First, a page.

Genetic Marker in Vitamin D Receptor Gene Increases Overall Survival in Pancreatic Cancer
This study aimed to identify novel genes associated with OS by replicating the most statistically significant SNPs for OS identified in the phase 3 randomized CALGB80303 trial, which randomly assigned patients with advanced pancreatic cancer of European descent to gemcitabine plus bevacizumab or gemcitabine alone, noted Federico Innocenti, MD, PhD, of the University of North Carolina at Chapel Hill Eshelman School of Pharmacy.
They tested the association of the top 300 SNPs in CALBG80303 in 408 patients with advanced pancreatic cancer—half with locally advanced disease and half with metastatic disease—from the Mayo Clinic who were also of European descent. Approximately 30% of patients had received prior radiation and 60%, gemcitabine. Each was genotyped for about 550,000 SNPs using the same DNA sequencing platform of CALGB80303.
A total of 10 SNPs with an effect on OS concordant with CALGB80303 (P<0.05) were selected; 4 were located in genes VDR, CMYA5, C7orf58, and CAMK4. A SNP in VDR (rs2853564) was associated with OS in both the Mayo Clinic patients (HR 0.82 [95 % CI, 0.71–0.95], P=0.0077) as well as in those in the CALGB80303 trial (HR 0.74 [0.63–0.87], P=0.0002).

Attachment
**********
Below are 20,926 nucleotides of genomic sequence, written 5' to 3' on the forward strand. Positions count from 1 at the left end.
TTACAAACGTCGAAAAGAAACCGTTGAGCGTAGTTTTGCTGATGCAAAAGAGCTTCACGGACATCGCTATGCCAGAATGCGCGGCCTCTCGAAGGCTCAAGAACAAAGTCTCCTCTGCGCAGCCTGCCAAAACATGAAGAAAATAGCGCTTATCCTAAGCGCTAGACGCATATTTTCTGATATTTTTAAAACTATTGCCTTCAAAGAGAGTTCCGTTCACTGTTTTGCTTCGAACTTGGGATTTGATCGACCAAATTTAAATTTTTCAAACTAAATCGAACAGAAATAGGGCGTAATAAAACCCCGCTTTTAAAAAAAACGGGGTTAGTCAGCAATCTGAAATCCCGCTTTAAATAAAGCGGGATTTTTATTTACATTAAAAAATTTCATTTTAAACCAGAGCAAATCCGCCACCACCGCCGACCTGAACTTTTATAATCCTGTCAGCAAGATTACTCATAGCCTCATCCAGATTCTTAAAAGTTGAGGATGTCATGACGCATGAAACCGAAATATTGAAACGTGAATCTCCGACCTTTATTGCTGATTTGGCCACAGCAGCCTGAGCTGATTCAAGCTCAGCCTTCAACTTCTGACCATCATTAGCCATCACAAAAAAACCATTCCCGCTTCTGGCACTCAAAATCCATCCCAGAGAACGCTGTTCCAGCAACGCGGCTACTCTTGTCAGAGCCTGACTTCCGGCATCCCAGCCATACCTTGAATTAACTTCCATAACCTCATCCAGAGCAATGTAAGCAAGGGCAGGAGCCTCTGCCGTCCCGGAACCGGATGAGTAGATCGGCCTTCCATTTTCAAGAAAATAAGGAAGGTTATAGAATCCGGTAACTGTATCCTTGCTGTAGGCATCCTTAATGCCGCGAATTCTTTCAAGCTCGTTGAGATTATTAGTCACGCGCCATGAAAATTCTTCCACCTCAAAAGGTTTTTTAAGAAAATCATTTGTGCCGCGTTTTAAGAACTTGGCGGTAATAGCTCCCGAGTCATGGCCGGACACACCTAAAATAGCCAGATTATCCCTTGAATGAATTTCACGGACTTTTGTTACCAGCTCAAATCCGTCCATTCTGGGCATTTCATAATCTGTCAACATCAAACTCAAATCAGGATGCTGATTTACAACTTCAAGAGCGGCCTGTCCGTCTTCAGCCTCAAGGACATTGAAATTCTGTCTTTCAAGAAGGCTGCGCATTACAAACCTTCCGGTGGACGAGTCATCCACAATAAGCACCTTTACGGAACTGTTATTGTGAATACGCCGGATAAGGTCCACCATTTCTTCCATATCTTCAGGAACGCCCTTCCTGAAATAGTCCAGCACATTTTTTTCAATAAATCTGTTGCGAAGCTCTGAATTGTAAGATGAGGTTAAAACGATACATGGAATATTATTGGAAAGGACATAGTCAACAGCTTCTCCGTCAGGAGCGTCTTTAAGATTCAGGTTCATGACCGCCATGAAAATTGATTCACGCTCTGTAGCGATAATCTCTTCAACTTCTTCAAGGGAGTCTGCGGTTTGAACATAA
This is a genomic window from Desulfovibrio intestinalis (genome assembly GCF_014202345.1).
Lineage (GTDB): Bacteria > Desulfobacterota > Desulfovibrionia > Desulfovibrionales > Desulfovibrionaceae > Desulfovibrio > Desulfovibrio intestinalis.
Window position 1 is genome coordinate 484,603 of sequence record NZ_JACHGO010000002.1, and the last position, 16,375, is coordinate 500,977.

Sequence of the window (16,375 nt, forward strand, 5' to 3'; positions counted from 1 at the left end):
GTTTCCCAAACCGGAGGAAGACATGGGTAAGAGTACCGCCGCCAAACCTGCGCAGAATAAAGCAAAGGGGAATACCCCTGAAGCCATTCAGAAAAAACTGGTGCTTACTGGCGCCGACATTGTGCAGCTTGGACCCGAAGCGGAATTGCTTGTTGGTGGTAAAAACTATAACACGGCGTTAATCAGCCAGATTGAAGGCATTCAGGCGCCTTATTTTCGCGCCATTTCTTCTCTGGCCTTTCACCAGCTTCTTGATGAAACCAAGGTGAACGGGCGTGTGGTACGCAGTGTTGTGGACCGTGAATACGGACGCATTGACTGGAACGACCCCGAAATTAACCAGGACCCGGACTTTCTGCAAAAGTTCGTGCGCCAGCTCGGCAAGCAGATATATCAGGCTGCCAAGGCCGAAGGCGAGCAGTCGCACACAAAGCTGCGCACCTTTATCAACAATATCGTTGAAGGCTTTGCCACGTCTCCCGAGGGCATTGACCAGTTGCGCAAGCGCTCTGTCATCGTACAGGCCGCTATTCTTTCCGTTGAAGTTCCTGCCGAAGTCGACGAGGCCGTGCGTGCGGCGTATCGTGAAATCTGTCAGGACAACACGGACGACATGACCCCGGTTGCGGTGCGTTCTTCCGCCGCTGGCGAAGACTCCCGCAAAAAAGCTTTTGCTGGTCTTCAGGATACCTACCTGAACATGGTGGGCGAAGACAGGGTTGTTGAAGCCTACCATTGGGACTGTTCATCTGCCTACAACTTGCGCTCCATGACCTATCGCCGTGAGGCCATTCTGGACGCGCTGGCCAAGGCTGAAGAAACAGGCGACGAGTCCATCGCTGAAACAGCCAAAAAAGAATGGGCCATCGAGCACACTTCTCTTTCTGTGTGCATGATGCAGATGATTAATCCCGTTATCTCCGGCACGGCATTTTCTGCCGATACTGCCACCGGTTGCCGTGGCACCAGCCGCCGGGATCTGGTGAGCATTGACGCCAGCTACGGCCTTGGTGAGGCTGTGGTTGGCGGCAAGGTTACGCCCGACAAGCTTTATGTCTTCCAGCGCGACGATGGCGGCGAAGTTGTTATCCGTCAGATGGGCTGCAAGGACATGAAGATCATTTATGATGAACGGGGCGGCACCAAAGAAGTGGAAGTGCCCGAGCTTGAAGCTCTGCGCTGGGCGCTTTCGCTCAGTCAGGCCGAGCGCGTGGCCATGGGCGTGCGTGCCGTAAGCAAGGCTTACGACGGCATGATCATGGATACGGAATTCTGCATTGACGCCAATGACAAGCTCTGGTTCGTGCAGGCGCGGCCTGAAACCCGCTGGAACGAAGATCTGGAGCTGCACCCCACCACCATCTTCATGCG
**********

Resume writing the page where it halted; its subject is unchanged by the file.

Results showed that patients with two variant alleles of rs2853564 had a median OS of 10.5 months in the Mayo Clinic group and 8.9 months in the CALGB803030 study, whereas those with one variant allele had a median OS of 8.34 months in the Mayo Clinic group and 5.9 months in the CALGB 803030 study, they reported. This contrasted with a median OS of 6.6 months in the Mayo Clinic group and 4.7 months in the CALGB 803030 study among patients without copies of the variant allele.
The minor allele of rs2853564 was found to increase luciferase expression by 22% (P<0.05) and 37% (P<0.05) in HEK293 and PANC-1 cells, respectively. “PANC-1 cells exposed to calcitriol, the hormonally active form of vitamin D, were up to 38% (P=0.0005) less viable than PANC-1 cells which had a siRNA-mediated knockdown of VDR expression,” he reported.
While Dr. Innocenti said he does not see this study having any immediate clinical implications, he believes it provides additional information about the link between vitamin D biology and pancreatic cancer. Noting that modulation of VDR expression results in differences in behavior of pancreatic cancer, the “putative prognostic role of VDR germline SNPs should be replicated in additional cohorts of patients with advanced pancreatic cancer,” he concluded.
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